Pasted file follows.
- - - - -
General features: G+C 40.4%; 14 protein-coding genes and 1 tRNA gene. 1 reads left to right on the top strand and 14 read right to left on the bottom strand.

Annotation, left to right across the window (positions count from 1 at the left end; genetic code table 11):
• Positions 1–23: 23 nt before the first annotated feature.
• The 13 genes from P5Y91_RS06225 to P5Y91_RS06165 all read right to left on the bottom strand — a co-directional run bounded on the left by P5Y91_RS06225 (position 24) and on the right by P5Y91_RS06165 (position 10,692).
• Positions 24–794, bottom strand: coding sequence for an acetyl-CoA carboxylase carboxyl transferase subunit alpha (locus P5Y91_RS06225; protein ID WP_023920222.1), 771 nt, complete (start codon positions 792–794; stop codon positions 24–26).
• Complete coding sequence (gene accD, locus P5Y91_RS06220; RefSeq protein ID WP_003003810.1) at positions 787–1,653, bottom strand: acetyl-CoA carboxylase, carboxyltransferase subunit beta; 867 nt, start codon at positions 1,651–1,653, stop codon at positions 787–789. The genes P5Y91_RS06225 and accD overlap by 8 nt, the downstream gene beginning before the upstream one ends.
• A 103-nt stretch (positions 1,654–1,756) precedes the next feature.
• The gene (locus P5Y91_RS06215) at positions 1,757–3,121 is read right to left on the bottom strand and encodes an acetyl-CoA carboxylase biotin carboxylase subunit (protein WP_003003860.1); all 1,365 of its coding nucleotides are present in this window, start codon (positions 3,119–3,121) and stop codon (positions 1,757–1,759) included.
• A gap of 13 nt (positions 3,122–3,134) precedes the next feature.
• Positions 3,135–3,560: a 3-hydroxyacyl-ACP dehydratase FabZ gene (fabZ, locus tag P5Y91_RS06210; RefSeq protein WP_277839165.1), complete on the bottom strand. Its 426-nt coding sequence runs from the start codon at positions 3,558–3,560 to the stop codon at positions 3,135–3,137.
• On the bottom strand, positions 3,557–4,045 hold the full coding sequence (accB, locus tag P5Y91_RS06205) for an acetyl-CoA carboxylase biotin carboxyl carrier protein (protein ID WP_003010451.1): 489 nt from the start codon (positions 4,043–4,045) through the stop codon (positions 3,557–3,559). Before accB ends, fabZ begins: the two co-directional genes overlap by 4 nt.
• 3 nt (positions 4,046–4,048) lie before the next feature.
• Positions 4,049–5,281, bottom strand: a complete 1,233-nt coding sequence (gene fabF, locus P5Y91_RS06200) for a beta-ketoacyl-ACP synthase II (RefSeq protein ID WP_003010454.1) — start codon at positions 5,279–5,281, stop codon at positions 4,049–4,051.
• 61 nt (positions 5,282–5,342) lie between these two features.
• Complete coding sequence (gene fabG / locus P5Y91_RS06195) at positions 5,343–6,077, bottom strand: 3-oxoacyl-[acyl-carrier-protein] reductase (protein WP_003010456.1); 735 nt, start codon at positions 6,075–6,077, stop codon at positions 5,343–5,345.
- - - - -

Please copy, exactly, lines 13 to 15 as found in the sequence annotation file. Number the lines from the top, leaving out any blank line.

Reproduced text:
• Positions 4,049–5,281, bottom strand: a complete 1,233-nt coding sequence (gene fabF, locus P5Y91_RS06200) for a beta-ketoacyl-ACP synthase II (RefSeq protein ID WP_003010454.1) — start codon at positions 5,279–5,281, stop codon at positions 4,049–4,051.
• 61 nt (positions 5,282–5,342) lie between these two features.
• Complete coding sequence (gene fabG / locus P5Y91_RS06195) at positions 5,343–6,077, bottom strand: 3-oxoacyl-[acyl-carrier-protein] reductase (protein WP_003010456.1); 735 nt, start codon at positions 6,075–6,077, stop codon at positions 5,343–5,345.